Calling and 4G
T-Mobile has aggressively rolled out 4G HSPA+ across much of the US, and we have solid coverage in Dallas. The Vibrant was no slouch on data speeds, though it technically is an HSDPA 7.2Mbps 3G phone that could make some use of HSPA+ enhancements. The Galaxy S 4G has HSPA+ 21Mpbs (that’s the max speed, it doesn’t mean you’ll get 21 megs for download speeds), while the myTouch 4G has 14.4Mbps HSPA+. Our download speeds as measured using Ookla’s Speedtest.net Android app averaged 3.5Mbps down and 1.6Mbps up with a solid but not exceptional 4 to 5 bars and -89 db signal. We saw peaks of 10.5Mbps down and 4Mbps up! Those figures rival LTE—color us impressed. In contrast, our 3G HSPDA Samsung Nexus S managed 2.6 megs down and 1.4 megs up in the same location.
Voice quality is solid on both incoming and outgoing ends. Volume is good and we had no trouble hearing our caller when we stood in a noisy big box store. Reception is also good, and we got a slightly stronger signal (2 to 5 db) than with our Samsung Nexus S and Vibrant.
WiFi Calling and Mobile Hotspot
The Galaxy S 4G is capable of WiFi calling and it has the WiFi hotspot sharing feature where you can turn your phone into a WiFi hotspot that shares the 3G/4G connection (T-Mobile charges $15/month for WiFi hotspot). To use the WiFi hotspot feature, simply go into wireless settings and activate the Mobile AP feature. You can assign an access point name and set encryption to none or WPA2.
With WiFi calling, you can place a call using WiFi rather than the cellular connection, though the call still uses your plan minutes. WiFi calling sounds crystal clear and is a handy option if you’re in an area with WiFi coverage but little or no cell coverage.
Multimedia and Performance
The 1GHz Hummingbird is one of the faster smartphone CPUs on the market, though Qualcomm’s second generation Snapdragon is making strong inroads. Froyo offers speed improvements over previous Android versions, and that helped the Galaxy S 4G achieve a 970 on Quadrant. That’s a better showing than the Vibrant, but not as good as the very impressive 1796 we got with the myTouch 4G running on a second gen Snapdragon CPU. In terms of feel, the Galaxy S 4G feels responsive with very little lag despite the demands of the TouchWiz user interface. It’s faster than the Vibrant and we don’t get those odd occasional pauses we noted on the Vibrant.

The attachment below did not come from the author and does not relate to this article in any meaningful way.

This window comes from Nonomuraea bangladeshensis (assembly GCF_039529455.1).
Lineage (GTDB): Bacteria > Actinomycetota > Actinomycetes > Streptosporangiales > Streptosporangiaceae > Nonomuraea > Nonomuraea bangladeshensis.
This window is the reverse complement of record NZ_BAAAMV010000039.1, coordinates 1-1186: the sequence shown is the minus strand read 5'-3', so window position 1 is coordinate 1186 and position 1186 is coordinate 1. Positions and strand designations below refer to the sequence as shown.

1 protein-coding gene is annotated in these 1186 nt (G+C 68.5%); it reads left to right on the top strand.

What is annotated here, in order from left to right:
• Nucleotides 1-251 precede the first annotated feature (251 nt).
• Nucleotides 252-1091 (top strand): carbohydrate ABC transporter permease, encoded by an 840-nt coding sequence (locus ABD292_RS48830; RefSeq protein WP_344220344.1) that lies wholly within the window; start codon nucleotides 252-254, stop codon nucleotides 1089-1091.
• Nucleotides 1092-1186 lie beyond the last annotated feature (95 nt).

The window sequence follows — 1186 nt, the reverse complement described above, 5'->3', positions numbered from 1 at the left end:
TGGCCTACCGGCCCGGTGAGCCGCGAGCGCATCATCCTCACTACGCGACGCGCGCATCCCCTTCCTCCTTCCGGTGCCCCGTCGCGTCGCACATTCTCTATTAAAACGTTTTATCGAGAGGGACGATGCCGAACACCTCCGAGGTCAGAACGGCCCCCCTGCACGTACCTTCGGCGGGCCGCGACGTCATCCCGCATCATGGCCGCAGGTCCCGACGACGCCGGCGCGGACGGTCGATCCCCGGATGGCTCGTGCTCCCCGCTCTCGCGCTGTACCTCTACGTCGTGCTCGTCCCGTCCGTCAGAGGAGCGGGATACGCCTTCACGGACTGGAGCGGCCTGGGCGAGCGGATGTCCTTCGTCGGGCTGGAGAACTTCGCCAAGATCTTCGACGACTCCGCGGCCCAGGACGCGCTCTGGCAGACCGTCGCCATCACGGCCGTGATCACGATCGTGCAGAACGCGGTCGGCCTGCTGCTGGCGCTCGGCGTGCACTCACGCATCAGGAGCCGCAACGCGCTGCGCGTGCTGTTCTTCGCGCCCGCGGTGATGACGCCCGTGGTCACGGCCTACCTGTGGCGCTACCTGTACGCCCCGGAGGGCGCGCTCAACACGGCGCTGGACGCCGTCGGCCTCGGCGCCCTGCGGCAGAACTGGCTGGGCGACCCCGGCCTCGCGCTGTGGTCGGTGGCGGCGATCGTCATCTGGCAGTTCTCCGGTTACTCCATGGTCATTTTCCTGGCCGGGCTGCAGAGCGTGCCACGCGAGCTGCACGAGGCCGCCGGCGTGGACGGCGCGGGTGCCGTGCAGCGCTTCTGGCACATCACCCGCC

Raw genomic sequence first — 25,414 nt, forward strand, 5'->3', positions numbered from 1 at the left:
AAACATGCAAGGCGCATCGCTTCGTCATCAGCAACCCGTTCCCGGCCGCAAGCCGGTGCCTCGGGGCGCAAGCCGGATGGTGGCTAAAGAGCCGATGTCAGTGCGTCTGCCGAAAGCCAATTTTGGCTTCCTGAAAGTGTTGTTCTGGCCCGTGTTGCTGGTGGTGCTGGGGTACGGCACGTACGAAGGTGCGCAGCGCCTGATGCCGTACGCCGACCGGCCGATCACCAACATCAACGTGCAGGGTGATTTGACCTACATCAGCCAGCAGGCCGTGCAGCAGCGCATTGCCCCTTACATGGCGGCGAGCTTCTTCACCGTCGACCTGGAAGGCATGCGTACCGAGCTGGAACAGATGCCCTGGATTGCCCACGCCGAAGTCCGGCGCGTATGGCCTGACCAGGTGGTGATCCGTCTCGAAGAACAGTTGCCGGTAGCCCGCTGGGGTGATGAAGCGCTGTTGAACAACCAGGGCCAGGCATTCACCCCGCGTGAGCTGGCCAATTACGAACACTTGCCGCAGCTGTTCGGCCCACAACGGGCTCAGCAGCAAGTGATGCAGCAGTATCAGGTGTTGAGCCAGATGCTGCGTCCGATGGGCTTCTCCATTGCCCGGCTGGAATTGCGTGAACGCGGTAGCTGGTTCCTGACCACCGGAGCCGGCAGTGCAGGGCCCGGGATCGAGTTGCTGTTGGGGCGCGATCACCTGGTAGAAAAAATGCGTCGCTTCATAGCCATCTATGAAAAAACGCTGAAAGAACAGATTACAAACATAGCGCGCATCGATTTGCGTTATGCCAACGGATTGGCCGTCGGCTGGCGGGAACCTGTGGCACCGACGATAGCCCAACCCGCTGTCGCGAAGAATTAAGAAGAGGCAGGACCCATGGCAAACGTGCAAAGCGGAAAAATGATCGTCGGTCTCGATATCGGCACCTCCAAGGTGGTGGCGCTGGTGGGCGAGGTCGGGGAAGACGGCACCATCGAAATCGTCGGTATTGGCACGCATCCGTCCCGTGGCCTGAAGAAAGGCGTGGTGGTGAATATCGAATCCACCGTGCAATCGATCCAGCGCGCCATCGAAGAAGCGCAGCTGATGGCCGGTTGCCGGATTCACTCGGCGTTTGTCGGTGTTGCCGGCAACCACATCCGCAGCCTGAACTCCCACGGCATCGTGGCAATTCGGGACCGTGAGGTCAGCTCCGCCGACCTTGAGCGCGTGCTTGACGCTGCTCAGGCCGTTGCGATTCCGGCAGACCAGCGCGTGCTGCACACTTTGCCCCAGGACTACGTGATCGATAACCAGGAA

Samsung as always does an excellent job with multimedia on their Galaxy phones, and the 4G has enhanced music and video players as well as Samsung’s own Media Hub where you can rent or buy movies and TV show episodes. T-Mobile TV (MobiTV) is also on board for streaming live video and TV episode downloads. The service costs $10/month and it performed well in our tests with reasonably high quality full screen video and a wide selection of popular TV shows.
Video playback is a pleasure both via the YouTube app and for high quality locally stored content like the included Inception full length movie. The Super AMOLED display makes video look fantastic thanks to deep blacks and vivid colors. Flash 10.1 playback is similar to what we’ve seen on other single core CPUs from the Hummingbird era: controls are slow to respond and frame rates average 15 to 18fps. Honestly, we prefer using the YouTube player when possible.
The rear 5 megapixel autofocus camera is much the same as the Vibrant’s in terms of still photo quality. It renders sharp photos with very good color saturation but we miss the flash for low light shots. The 720p video camera is improved with surprisingly good detail and color. The front camera works with the included Qik software for video chats over 3G, 4G and WiFi. Quality is acceptable but not great over 3G and it improves greatly with a fast WiFi connection.
Good news: the GPS troubles that plagued some Samsung Vibrants and Samsung Captivates are gone. The new chipset works wonders and the phone gets a GPS fix nearly immediately even indoors, and holds onto that signal when driving. The phone also has a digital compass (handy for walking) and both Google's navigation and TeleNav are on board.
The Samsung Galaxy S 4G’s upgraded 1650 mAh Lithium Ion battery provides more staying power than the somewhat smaller Vibrant’s. With heavy use, the Vibrant just made it through the day while the 4G had some juice left in reserve. Like most high end smartphones, you’ll want to charge nightly if you use the phone heavily. With moderate use, the Samsung lasted us 2 days on a charge.
The Samsung Galaxy S 4G is an evolutionary upgrade to the Vibrant. Think of it as the Vibrant with 2011 tweaks: 4G, a front video chat camera and Froyo with Flash 10.1. If you already own a Samsung Vibrant, you likely won’t want to shell out the out of cycle upgrade price for the Galaxy S 4G, but if you’re coming from a lower end Android phone like the myTouch 3G or a feature phone, the Galaxy S 4G has major appeal. The vivid 4” Super AMOLED display, fairly fast 1GHz Hummingbird CPU and Samsung’s newbie-friendly TouchWiz software make for a compelling experience. Your toughest choice will be deciding between the also capable myTouch 4G by HTC and the Galaxy S 4G. The Galaxy wins hands down for display quality but the HTC phone is faster (and also $50 more expensive at press time).
Price: $199 with 2 year contract after a $50 rebate
Websites: www.t-mobile.com, www.samsungmobileusa.com